Despite the clinical efficacy achieved with frontline therapies for BCR-ABL-positive disease, such as imatinib and second-generation ABL inhibitors like nilotinib or dasatinib that were originally designed to override insensitivity to imatinib, drug resistance still remains a challenge, especially for patients with advanced-stage chronic myeloid leukemia or Philadelphia chromosome-positive acute lymphoblastic leukemia. The discovery of BCR-ABL point mutations has been a great asset to furthering our understanding of a major cause of drug resistance, as has discovery of multidrug resistance proteins, dysregulation of signaling molecules downstream of BCR-ABL, and insights into the underlying causes of stromal-mediated chemoresistance. Such elucidation of mechanisms of resistance associated with leukemic cell survival is essential for the optimization of current therapies and enhancement of patient survival via delaying or preventing disease recurrence. Here, we present an overview of the use of nilotinib in combination with other agents against BCR-ABL-positive leukemia, as well as solid tumors, for the purpose of increasing clinical efficacy and overriding drug resistance. PMID:25331939

  15. Oxidation behavior of ammonium in a 3-dimensional biofilm-electrode reactor.

    PubMed

    Tang, Jinjing; Guo, Jinsong; Fang, Fang; Chen, Youpeng; Lei, Lijing; Yang, Lin

    2013-12-01

    Excess nitrogenous compounds are detrimental to natural water systems and to human health. To completely realize autohydrogenotrophic nitrogen removal, a novel 3-dimensional biofilm-electrode reactor was designed. Titanium was electroplated with ruthenium and used as the anode. Activated carbon fiber felt was used as the cathode. The reactor was separated into two chambers by a permeable membrane. The cathode chamber was filled with granular graphite and glass beads. The cathode and cathode chamber were inhabited with domesticated biofilm. In the absence of organic substances, a nitrogen removal efficiency of up to 91% was achieved at DO levels of 3.42 +/- 0.37 mg/L when the applied current density was only 0.02 mA/cm2. The oxidation of ammonium in biofilm-electrode reactors was also investigated. It was found that ammonium could be oxidized not only on the anode but also on particle electrodes in the cathode chamber of the biofilm-electrode reactor. Oxidation rates of ammonium and nitrogen removal efficiency were found to be affected by the electric current loading on the biofilm-electrode reactor. The kinetic model of ammonium at different electric currents was analyzed by a first-order reaction kinetics equation. The regression analysis implied that when the current density was less than 0.02 mA/cm2, ammonium removal was positively correlated to the current density. However, when the current density was more than 0.02 mA/cm2, the electric current became a limiting factor for the oxidation rate of ammonium and nitrogen removal efficiency. PMID:24649670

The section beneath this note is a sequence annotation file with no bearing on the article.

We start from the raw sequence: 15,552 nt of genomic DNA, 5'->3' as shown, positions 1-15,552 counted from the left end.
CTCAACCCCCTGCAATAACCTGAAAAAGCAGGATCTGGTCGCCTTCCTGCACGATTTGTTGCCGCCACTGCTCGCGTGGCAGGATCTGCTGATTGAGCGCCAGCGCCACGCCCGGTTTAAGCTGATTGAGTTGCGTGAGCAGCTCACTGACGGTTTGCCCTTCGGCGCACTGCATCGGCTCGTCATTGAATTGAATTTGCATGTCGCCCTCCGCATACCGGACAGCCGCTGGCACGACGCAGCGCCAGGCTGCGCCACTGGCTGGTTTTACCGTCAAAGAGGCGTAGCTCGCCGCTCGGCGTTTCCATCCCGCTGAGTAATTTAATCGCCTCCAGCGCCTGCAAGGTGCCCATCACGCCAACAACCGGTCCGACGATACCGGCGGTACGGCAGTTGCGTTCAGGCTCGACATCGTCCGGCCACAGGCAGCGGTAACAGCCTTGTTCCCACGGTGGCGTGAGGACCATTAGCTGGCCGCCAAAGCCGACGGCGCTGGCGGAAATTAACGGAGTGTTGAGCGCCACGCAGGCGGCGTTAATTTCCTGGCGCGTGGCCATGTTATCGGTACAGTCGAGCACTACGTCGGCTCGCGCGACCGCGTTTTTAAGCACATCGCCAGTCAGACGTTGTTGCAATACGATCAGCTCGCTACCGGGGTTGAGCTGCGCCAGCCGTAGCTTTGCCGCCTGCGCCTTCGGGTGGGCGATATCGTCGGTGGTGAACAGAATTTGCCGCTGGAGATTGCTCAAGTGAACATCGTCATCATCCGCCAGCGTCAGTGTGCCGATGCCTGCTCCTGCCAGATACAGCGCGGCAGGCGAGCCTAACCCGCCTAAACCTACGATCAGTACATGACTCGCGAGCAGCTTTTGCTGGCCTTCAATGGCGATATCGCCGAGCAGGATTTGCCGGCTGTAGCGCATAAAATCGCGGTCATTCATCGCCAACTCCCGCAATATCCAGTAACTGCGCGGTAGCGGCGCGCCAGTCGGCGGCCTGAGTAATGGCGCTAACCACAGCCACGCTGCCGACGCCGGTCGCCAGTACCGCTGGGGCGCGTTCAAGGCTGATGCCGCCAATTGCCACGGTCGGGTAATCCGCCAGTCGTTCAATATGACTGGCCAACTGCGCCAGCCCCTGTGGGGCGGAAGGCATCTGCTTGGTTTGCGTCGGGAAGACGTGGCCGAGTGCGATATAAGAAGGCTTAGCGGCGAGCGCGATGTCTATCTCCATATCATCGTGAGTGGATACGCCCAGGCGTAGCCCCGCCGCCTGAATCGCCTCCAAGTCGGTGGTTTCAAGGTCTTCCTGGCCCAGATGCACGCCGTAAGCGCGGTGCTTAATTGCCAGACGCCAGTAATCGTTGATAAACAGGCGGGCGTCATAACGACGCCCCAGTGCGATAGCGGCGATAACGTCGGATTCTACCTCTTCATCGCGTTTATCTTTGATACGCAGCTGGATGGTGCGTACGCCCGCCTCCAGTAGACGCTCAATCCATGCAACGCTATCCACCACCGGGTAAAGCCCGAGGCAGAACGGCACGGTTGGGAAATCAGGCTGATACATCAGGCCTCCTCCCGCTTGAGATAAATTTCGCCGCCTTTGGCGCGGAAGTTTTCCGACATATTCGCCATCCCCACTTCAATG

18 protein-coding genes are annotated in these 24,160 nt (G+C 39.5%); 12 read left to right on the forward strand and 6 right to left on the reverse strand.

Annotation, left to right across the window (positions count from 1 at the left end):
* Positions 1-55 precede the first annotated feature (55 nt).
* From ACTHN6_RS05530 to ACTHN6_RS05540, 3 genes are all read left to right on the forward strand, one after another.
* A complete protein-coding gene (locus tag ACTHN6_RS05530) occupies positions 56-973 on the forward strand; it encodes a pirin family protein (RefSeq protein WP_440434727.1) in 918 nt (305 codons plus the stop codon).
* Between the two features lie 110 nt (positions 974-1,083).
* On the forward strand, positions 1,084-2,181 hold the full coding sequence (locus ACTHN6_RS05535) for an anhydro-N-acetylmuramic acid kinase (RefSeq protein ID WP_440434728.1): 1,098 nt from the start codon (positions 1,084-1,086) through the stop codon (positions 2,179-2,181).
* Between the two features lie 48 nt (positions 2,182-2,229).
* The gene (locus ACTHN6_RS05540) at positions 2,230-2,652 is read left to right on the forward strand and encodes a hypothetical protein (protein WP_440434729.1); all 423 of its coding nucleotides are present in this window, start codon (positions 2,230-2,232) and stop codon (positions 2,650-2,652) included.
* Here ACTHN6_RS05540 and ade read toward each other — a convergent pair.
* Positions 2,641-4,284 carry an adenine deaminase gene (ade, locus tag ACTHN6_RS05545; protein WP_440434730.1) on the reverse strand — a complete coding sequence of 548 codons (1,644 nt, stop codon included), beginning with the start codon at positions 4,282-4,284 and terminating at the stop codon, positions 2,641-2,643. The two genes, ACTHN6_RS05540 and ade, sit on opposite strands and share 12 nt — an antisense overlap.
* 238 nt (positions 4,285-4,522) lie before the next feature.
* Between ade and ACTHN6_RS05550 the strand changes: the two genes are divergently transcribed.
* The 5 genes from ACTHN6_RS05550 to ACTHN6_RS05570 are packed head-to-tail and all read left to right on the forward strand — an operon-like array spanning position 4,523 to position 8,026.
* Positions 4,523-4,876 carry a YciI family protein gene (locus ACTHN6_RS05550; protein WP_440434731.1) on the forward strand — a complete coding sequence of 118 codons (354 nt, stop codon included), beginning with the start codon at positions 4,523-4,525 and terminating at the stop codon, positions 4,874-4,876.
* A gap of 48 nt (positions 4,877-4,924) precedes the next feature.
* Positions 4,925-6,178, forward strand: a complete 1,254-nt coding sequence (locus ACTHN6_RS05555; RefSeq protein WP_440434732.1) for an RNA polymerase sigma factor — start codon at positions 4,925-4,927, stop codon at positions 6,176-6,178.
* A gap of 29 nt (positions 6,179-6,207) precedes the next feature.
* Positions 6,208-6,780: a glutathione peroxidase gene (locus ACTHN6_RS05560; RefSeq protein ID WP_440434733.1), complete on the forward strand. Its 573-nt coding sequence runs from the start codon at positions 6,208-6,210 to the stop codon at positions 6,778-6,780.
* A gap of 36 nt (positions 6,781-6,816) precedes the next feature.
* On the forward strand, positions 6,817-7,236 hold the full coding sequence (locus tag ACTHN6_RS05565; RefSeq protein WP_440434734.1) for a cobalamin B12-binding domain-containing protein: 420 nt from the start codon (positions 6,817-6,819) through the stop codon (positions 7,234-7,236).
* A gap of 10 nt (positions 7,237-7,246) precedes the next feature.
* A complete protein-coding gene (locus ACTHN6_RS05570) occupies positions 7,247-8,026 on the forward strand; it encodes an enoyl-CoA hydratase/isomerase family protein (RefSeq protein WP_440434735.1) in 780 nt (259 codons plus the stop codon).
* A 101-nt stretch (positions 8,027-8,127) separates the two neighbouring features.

16. Immediate 3-dimensional ridge augmentation after extraction of periodontally hopeless tooth using chinblock graft

    PubMed Central

    Desai, Ankit; Thomas, Raison; A. Baron, Tarunkumar; Shah, Rucha; Mehta, Dhoom-Singh

    2015-01-01

    Background The aim of the present study was to evaluate clinically and radiographically, the efficacy of immediate ridge augmentation to reconstruct the vertical and horizontal dimensions at extraction sites of periodontally hopeless tooth using an autogenous chin block graft. Material and Methods A total of 11 patients (7 male & 4 female) with localized advanced bone loss around single rooted teeth having hopeless prognosis and indicated for extraction were selected for the study. The teeth were atraumatically extracted and deficient sites were augmented using autogenous chin block graft. Parameters like clinically soft tissue height - width and also radiographic ridge height -width were measured before and 6 months after augmentation. Obtained results were tabulated and analysed statistically. Results After 6 months of immediate ridge augmentation, the mean gain in radiographic vertical height and horizontal width was 7.64 + 1.47 mm (P = 0.005) and 5.28 + 0.46 mm (P = 0.007) respectively which was found to be statistically significant (P < 0.05). Mean change of width gain of 0.40mm and height loss of 0.40mm of soft tissue parameters, from the baseline till completion of the study at 6 months was observed. Conclusions The present study showed predictable immediate ridge augmentation with autogenous chin block graft at periodontally compromised extraction site. It can provide adequate hard and soft tissue foundation for perfect 3-Dimensional prosthetic positioning of implant in severely deficient ridges. Key words:Immediate ridge augmentation, periondontally hopeless tooth, autogenous chin graft, dental implant. PMID:26644832

  17. Fine designing 3-dimensional ZnO nanowalls with TiO2 nanoparticles for DSSC application

    NASA Astrophysics Data System (ADS)

    Polkoo, Sajad Saghaye; Saievar-Iranizad, Esmaiel; Bayatloo, Elham

    2015-06-01

    In this research, we report a low-cost low-temperature hydrothermal technique for covering 3-dimensional (3-D) electrodeposited ZnO nanowall with thin layer of aggregated TiO2 nanoparticles on FTO substrate for dye-sensitized solar cell application, in a way that morphology and crystal structure of ZnO nanowalls were preserved. Comparing photovoltaic characteristics of devices with and without TiO2-coating layer, it was revealed that the 3-D ZnO/TiO2-nanostructured photoanode resulted in a 35 % cell performance improved mostly because of enhancement of short-circuit current density ( J sc) and open-circuit voltage ( V oc). The XRD pattern showed that 3-D ZnO nanowalls and TiO2 compose of wurtzite and anatase phases, respectively.